Public involvement and community engagement

LiLaC’s research is underpinned by the principle that everyone has the right to have a voice in research affecting their lives. Our research creates opportunities for the public, including children, to work as partners with researchers and organisations to identify priorities, design and deliver research and co-produce evidence-based policies and other actions. We have a wealth of experience in delivering high quality involvement in research, establishing institutional governance structures to involve public/community partners, producing good practice guidance; and leading evaluations of public involvement and community engagement. Members of the public involved in LiLaC’s research represent a diverse community of different ages, faiths, backgrounds and languages who have an interest in health and well-being not only for present but also future generations.

  • Public Advisers are embedded through the structure of the Applied Research Collaboration North West Coast (ARC NWC), with public representatives on its steering board, management committee, sub-groups as well as all ARC funded research projects. Members of the public attend a regular forum which advises on ARC NWC work as well as providing strategic oversight for its public involvement and community engagement activities.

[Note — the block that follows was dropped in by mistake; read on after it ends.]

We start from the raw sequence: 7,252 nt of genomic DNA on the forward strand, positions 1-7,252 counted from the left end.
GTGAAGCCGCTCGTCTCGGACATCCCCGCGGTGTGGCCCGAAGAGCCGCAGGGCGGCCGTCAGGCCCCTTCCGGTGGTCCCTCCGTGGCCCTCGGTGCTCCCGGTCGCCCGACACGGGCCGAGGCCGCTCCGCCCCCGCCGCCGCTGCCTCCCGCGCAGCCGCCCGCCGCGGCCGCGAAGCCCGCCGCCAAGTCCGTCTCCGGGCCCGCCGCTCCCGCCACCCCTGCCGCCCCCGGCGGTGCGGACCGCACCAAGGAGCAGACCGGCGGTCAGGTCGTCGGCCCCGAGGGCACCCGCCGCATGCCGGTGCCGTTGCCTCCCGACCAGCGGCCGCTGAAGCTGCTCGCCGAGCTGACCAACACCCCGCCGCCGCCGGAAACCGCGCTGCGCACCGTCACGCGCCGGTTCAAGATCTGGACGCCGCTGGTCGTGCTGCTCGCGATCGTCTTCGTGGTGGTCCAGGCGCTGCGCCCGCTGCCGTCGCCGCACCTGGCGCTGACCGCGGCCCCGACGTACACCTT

• A resident network was set up to support public involvement in the Communities in Control study. Public members of the network are involved in shaping research priorities, have undertaken research as community researchers, contributed to the analysis of findings and co-produced a graphic narrative booklet (comics) about lived experiences of health inequalities and community action.
  • A co-produced research programme with residents and local organisations resulted in action on a range of issues affecting quality of life and health in ten disadvantaged neighbourhoods in North West England. As part of a Community Research and Engagement Network (CoReN), local residents worked with researchers to undertake participatory research enquiries and use the findings to influence policy actions in relation to issues such as debt advice and air quality.
  • LiLaC researchers working with other universities and the public developed the Public Involvement Impact Assessment Framework (PiiAF) to help researchers assess the impacts of involving members of the public in their research in diverse fields from health care to local history. It has been used by researchers in the UK and internationally.

For more information about public involvement in LiLaC research, contact Jennie Popay, Lancaster University